Everything Drolet Tundra - Heatmax...

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Dodgemrj08

New Member
Dec 30, 2015
11
Northwestern wisconsin
Also curious to see a picture. Wondering if it can be used to keep the cold off until you find a welder? I don't think the other cracks were enough to stop people from using them but could be wrong.
I could still use it and will this weekend but I don't want to run it unless I'm home for the time being. I'm a welder/machinist by trade but I would have to bring it to our shop to weld it. And I'm not certified for this type of thing. I have fixed cracks it steel before and it's touch and go its basically just a bandaid for things that get so hot then cold frequently like this. I know they want it welded then it voids my warranty if it cracks again says so in warranty paperwork.
 

Dodgemrj08

New Member
Dec 30, 2015
11
Northwestern wisconsin
Pic of crack
 

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DoubleB

Minister of Fire
Mar 4, 2014
659
NE Wisconsin
I haven't seen that crack before, all the ones thus far have been on the corners of the loading door.

That looks a good 3-4 inches long? Ouch. I don't really see what would have caused the stress to crack it.

I'm one of the folks who is still using their cracked furnace. I put firebrick on the inside, I added another layer of temperature control to prevent excessive temperatures, and I figure I can keep an eye on it and either discontinue use or weld things if the cracks get worse. I'm not a super risky guy, but I figure the cracks aren't going to cause the furnace to immediately disintegrate into a pile of burning rubble that sets my house ablaze. I'd be tempted to say the same with yours. I'd probably drill 1/8" to 1/4" holes at the ends; temporarily seal the holes/crack with furnace cement; request SBI to send you the firebrick upgrade; add overtemp protection, and see if that stops the crack over the next couple months of cold winter. If so, then the stress is probably relieved by now and you could weld it shut if you want on their dime. Yep, a whole lot more rigamarole than you should have to do, but it is what it is at this point.

But that's just me. I'm sure someone will have some pretty good ideas.
 

brenndatomu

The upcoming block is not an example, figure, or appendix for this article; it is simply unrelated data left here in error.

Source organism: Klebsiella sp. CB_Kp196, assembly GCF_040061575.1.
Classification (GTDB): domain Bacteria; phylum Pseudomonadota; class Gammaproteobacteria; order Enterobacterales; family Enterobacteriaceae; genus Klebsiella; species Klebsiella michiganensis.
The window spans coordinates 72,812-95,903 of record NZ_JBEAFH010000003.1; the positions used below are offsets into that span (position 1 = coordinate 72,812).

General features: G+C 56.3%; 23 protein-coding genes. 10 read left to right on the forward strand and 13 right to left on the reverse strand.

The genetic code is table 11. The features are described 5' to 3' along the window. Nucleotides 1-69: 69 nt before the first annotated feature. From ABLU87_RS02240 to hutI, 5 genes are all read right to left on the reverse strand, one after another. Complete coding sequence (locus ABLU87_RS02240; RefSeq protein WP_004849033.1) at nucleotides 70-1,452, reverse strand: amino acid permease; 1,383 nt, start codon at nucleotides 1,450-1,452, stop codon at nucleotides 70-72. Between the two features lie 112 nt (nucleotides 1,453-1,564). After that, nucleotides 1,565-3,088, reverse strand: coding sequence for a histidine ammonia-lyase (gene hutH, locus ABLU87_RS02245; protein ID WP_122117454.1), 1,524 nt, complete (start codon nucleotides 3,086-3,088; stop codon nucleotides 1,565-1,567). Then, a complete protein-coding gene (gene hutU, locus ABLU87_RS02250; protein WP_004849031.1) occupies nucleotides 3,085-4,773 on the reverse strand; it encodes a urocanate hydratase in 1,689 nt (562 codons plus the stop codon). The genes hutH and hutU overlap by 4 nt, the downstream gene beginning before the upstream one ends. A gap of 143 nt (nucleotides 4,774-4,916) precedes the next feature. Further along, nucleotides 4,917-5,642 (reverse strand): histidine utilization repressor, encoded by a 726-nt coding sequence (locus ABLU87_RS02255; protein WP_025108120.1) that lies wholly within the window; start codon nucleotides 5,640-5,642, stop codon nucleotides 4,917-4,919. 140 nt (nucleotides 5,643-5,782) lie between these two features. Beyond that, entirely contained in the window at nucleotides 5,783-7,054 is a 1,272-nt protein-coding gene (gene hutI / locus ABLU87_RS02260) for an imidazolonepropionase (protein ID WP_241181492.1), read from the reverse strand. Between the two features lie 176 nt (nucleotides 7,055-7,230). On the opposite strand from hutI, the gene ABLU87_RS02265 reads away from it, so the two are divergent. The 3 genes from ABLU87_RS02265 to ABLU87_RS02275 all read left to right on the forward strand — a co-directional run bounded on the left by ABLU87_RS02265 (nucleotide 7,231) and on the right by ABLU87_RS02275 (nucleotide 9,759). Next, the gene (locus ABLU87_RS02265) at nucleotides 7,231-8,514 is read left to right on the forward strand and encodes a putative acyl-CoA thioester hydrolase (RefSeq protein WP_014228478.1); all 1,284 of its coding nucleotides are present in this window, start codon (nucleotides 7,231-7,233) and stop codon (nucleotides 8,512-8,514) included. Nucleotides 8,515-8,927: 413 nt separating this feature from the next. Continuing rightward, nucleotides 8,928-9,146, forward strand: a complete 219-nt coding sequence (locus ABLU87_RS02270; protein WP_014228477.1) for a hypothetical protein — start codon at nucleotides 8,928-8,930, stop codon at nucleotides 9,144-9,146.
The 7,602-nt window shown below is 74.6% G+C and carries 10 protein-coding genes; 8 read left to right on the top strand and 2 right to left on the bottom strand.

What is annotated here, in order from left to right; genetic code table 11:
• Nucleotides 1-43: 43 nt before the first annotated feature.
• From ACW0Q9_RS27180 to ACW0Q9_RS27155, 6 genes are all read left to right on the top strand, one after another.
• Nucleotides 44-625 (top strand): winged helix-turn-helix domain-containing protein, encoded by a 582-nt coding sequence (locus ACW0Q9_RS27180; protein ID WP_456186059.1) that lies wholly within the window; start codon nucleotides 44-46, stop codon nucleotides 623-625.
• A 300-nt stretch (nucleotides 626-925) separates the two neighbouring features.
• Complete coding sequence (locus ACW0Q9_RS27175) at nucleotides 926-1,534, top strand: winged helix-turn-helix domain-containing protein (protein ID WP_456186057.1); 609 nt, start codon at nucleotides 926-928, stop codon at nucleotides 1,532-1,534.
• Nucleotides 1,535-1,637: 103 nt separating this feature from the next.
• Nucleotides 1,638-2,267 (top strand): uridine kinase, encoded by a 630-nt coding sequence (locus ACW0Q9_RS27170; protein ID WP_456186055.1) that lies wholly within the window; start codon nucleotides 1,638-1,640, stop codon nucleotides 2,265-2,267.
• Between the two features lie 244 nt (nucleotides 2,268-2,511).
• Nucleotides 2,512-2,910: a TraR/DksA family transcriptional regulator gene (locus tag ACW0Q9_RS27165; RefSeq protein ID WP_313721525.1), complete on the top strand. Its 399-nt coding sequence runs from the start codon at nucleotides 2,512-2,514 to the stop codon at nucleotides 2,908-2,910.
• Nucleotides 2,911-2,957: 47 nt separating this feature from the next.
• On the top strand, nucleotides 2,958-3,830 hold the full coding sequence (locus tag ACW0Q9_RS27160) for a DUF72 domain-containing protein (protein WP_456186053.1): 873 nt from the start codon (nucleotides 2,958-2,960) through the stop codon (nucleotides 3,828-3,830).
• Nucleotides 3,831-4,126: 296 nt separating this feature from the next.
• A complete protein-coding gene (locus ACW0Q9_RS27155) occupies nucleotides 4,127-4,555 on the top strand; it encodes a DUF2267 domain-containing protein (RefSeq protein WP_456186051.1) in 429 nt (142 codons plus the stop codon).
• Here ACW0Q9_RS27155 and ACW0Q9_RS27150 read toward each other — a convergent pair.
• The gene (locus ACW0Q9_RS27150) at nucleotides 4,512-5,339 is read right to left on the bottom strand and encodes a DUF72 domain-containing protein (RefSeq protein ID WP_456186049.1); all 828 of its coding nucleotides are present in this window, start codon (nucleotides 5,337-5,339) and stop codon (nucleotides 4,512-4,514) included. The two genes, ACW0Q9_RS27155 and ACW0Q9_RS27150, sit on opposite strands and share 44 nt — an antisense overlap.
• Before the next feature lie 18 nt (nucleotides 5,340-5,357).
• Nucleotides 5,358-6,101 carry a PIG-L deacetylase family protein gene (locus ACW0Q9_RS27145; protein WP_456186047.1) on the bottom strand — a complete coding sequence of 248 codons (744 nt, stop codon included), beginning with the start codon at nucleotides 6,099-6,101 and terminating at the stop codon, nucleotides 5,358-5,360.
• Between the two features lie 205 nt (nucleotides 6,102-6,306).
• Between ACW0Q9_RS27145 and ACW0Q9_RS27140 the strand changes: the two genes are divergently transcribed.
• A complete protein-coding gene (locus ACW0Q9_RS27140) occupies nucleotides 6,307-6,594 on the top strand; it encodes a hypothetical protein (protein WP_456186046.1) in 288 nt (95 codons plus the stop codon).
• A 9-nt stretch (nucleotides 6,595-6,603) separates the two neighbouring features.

Minister of Fire
Aug 21, 2013
6,537
NE Ohio
Can't make out from that pic what exactly (where) we are looking at.
I am also running a cracked firebox. I marked the end of the cracks before I added some "fire insurance" to the front firebox wall, cracks have not moved since. They are not as big as yours though...I wouldn't have an issue with running that after drilling/welding. Have SBI send you the firebrick kit for the front wall if they aren't already.
temporarily seal the holes/crack with furnace cement
I tried that, it works great until you let the furnace go cold the first time...cracks right where the metal is cracked. Opens and closes with the temp just like the metal under it too. I'd be curious how high temp silicone would work out...
 

Dodgemrj08

New Member
Dec 30, 2015
11
Northwestern wisconsin
The crack is in the corner behind where the door seals and its about 2.5 in long yes. I'm not drilling any holes in my stove still on warranty. If off warranty I would weld it my self. The fact that they told me to call around and find them a welder to fix my stove is ridiculous. And I did call everyone on there list they gave me 2 don't mobile weld 3 won't do the work to far to drive for to little work. I emailed them this info. They told me this
"
No replacement will be accepted.

Stop to found many reason for a replacement. On the list provided all the welders can repair your furnace.


Thank you"
Who the hell says that? I did what they asked... You can't force someone to do work they don't want to do.
 

brenndatomu